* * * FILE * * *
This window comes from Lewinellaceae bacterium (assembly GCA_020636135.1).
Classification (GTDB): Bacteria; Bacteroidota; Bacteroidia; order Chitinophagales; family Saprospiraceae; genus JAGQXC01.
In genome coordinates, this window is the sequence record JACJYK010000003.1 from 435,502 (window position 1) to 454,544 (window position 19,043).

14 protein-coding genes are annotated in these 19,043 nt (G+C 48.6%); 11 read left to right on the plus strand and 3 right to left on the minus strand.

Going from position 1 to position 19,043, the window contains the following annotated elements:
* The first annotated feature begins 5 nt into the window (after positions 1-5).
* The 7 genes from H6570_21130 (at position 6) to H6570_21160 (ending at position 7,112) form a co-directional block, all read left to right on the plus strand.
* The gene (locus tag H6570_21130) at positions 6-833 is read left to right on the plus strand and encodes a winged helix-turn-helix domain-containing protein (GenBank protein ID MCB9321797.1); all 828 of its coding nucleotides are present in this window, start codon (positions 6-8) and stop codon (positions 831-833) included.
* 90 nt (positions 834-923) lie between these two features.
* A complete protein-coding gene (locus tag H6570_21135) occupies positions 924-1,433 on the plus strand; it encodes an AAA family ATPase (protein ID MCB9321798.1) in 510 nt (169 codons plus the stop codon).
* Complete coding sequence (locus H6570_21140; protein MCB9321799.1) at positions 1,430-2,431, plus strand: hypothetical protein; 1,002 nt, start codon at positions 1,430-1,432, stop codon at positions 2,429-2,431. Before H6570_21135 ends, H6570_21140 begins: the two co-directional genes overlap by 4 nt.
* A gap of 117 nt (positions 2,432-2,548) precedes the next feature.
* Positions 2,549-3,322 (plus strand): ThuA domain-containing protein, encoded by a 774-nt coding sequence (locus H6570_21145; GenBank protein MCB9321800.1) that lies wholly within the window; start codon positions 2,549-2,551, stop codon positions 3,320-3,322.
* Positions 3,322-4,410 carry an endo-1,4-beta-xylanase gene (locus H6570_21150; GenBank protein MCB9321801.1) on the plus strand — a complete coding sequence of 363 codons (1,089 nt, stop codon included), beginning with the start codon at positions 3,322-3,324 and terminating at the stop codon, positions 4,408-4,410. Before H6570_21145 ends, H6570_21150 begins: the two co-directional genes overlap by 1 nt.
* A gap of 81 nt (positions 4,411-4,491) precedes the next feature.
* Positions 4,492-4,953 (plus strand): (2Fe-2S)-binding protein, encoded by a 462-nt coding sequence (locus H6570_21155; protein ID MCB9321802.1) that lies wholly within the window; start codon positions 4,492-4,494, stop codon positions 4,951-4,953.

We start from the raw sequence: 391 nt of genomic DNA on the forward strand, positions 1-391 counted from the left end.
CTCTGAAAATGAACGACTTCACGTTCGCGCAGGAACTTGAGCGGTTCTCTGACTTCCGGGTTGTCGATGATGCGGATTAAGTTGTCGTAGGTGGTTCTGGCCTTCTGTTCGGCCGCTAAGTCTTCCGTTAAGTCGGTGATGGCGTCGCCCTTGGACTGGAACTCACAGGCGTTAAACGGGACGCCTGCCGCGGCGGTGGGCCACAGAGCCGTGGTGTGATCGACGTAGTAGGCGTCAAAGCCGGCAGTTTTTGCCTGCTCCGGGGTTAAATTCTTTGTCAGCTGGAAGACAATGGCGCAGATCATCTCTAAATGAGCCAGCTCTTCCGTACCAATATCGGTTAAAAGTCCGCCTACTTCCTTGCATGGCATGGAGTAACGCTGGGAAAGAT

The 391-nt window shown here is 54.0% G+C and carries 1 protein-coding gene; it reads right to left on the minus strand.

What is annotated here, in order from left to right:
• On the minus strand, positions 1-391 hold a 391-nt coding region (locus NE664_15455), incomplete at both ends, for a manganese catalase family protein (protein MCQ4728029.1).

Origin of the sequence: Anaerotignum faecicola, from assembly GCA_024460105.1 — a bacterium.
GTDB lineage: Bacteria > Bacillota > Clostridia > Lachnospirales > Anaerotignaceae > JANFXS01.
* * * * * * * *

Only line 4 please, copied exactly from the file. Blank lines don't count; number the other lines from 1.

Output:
14 protein-coding genes are annotated in these 19,043 nt (G+C 48.6%); 11 read left to right on the plus strand and 3 right to left on the minus strand.